Professor Hu Tianlong of the Renmin University of China will teach students across the Global Network about commercial law in China in the upcoming term. We asked Prof. Hu about his reasons for offering the course as a Global Network course and what students can expect to learn from the course.
What made you decide to teach this particular course as a SNOC?
I am committed to top MBA talents and leaders leaving my course able to identify and tackle challenging and inspiring business and legal issues involved in conducting business in China and with Chinese entrepreneurs. This course offers 6 to 8 subjects such as a comprehensive introduction of general legal settings for doing business in China, corporation Law & governance, securities regulations and capital market rules, labor contract and employment (protection), anti-monopoly and competition Law, tax law and latest foreign investment regime. It focuses not only on the jurisprudential part of Chinese business issues, but the practical and procedural aspects of the practice.
What does the global virtual environment of a SNOC provide for students in terms of cross-cultural learning, and how can this also help you?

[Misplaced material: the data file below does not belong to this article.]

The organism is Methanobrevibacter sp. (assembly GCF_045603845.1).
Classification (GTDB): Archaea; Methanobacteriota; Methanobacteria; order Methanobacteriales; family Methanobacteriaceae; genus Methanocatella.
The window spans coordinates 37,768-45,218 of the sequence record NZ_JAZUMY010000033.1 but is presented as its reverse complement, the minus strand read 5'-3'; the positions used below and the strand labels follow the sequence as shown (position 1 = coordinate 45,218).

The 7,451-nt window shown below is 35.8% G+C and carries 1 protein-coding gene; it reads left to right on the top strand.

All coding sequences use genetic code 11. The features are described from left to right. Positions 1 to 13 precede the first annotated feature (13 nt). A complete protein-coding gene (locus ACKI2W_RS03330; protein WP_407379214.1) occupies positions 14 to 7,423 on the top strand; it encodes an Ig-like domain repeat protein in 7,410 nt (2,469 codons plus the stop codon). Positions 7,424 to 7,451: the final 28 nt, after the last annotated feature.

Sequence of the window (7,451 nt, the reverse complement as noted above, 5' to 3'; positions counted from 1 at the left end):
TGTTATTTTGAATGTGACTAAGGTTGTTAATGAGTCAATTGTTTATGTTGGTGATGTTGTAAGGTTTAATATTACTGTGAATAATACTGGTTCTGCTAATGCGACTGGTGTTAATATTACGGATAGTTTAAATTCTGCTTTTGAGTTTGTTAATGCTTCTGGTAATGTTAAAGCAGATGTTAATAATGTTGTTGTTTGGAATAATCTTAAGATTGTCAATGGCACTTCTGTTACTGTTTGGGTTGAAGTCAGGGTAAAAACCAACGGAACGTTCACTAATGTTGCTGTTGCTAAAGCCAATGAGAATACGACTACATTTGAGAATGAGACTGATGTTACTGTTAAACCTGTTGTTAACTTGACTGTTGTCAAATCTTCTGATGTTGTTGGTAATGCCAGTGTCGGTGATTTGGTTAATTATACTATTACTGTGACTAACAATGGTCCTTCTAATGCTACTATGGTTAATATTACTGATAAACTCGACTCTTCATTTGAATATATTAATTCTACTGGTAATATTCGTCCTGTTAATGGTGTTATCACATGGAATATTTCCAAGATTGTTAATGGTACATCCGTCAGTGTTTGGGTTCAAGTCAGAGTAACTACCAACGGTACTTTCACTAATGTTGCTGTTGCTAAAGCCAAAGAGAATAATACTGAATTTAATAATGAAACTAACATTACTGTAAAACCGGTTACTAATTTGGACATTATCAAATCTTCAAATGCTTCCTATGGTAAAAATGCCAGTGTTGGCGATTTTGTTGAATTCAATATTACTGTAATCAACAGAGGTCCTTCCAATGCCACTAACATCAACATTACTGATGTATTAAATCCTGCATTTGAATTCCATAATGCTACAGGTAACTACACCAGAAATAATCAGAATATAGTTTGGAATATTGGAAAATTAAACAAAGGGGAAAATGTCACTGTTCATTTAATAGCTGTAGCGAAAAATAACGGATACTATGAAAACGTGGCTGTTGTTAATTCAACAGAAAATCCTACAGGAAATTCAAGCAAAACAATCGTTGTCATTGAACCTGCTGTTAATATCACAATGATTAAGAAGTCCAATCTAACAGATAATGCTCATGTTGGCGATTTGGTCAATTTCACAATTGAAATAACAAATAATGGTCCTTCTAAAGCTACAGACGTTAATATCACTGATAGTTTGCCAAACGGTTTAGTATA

Students enrolled in SNOCs usually are very strong in learning and interacting in a cross-cultural and diversified environment. This course is provided with humbleness to add to such charismatic education experience in earnest, in particular, having a globalized class with various viewpoints and inputs.
What do you hope students take away from your class that they can apply to their careers, regardless of the path they choose?
This course is designed with a view toward providing appropriate methodologies and outlooks for studying Chinese business and law, and cultivating legal ways of thinking for future business leaders of international educational background. It embraces not only a stimulating opportunity to study rules and cases, but also invites deep acumens in architecting business routines in China.
Is there anything I haven’t asked you about that is worth considering or mentioning?
The landscape and stance of doing business in and with China have been changed in the past decade. This course should be a wonderful start that calls for a more realistic yet enterprising mindset to deliberate beyond stereotyped thoughts about China, Chinese capitals and investments.